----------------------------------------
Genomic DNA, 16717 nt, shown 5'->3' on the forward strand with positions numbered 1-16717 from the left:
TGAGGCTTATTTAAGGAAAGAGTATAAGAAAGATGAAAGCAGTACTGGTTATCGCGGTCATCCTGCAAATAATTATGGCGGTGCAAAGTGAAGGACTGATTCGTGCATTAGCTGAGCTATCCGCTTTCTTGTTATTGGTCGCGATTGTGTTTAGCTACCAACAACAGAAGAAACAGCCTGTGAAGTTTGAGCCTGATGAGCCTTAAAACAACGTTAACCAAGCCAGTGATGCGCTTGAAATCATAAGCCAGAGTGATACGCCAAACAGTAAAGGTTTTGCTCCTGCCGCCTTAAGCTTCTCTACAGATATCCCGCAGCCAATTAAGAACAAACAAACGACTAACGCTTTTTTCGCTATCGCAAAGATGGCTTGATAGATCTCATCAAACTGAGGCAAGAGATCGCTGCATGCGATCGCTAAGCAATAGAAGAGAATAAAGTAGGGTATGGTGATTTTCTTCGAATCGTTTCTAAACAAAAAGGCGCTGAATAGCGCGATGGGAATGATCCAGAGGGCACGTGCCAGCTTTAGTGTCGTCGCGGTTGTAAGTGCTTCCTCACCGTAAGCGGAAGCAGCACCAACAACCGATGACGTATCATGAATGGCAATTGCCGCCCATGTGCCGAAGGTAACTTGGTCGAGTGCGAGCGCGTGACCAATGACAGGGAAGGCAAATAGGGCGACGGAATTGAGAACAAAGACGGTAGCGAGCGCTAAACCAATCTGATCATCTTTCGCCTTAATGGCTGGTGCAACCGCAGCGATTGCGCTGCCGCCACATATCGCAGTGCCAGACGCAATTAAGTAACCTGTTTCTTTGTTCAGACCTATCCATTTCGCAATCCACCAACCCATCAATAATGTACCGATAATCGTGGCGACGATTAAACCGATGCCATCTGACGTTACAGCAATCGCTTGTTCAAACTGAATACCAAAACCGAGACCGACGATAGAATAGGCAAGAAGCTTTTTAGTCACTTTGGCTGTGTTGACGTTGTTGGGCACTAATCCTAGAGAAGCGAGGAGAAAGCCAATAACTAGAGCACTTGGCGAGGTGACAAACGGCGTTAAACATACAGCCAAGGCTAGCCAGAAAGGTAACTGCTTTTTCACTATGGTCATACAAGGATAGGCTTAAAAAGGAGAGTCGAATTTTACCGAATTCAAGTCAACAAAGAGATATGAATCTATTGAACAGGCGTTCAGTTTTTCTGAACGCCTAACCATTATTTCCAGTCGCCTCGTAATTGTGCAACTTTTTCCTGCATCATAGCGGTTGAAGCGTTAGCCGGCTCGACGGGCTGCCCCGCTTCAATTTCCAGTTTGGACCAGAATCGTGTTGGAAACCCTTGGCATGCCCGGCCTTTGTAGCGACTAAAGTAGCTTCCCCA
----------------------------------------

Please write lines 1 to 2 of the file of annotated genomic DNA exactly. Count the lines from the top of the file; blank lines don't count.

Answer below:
Genomic DNA, 16717 nt, shown 5'->3' on the forward strand with positions numbered 1-16717 from the left:
TGAGGCTTATTTAAGGAAAGAGTATAAGAAAGATGAAAGCAGTACTGGTTATCGCGGTCATCCTGCAAATAATTATGGCGGTGCAAAGTGAAGGACTGATTCGTGCATTAGCTGAGCTATCCGCTTTCTTGTTATTGGTCGCGATTGTGTTTAGCTACCAACAACAGAAGAAACAGCCTGTGAAGTTTGAGCCTGATGAGCCTTAAAACAACGTTAACCAAGCCAGTGATGCGCTTGAAATCATAAGCCAGAGTGATACGCCAAACAGTAAAGGTTTTGCTCCTGCCGCCTTAAGCTTCTCTACAGATATCCCGCAGCCAATTAAGAACAAACAAACGACTAACGCTTTTTTCGCTATCGCAAAGATGGCTTGATAGATCTCATCAAACTGAGGCAAGAGATCGCTGCATGCGATCGCTAAGCAATAGAAGAGAATAAAGTAGGGTATGGTGATTTTCTTCGAATCGTTTCTAAACAAAAAGGCGCTGAATAGCGCGATGGGAATGATCCAGAGGGCACGTGCCAGCTTTAGTGTCGTCGCGGTTGTAAGTGCTTCCTCACCGTAAGCGGAAGCAGCACCAACAACCGATGACGTATCATGAATGGCAATTGCCGCCCATGTGCCGAAGGTAACTTGGTCGAGTGCGAGCGCGTGACCAATGACAGGGAAGGCAAATAGGGCGACGGAATTGAGAACAAAGACGGTAGCGAGCGCTAAACCAATCTGATCATCTTTCGCCTTAATGGCTGGTGCAACCGCAGCGATTGCGCTGCCGCCACATATCGCAGTGCCAGACGCAATTAAGTAACCTGTTTCTTTGTTCAGACCTATCCATTTCGCAATCCACCAACCCATCAATAATGTACCGATAATCGTGGCGACGATTAAACCGATGCCATCTGACGTTACAGCAATCGCTTGTTCAAACTGAATACCAAAACCGAGACCGACGATAGAATAGGCAAGAAGCTTTTTAGTCACTTTGGCTGTGTTGACGTTGTTGGGCACTAATCCTAGAGAAGCGAGGAGAAAGCCAATAACTAGAGCACTTGGCGAGGTGACAAACGGCGTTAAACATACAGCCAAGGCTAGCCAGAAAGGTAACTGCTTTTTCACTATGGTCATACAAGGATAGGCTTAAAAAGGAGAGTCGAATTTTACCGAATTCAAGTCAACAAAGAGATATGAATCTATTGAACAGGCGTTCAGTTTTTCTGAACGCCTAACCATTATTTCCAGTCGCCTCGTAATTGTGCAACTTTTTCCTGCATCATAGCGGTTGAAGCGTTAGCCGGCTCGACGGGCTGCCCCGCTTCAATTTCCAGTTTGGACCAGAATCGTGTTGGAAACCCTTGGCATGCCCGGCCTTTGTAGCGACTAAAGTAGCTTCCCCA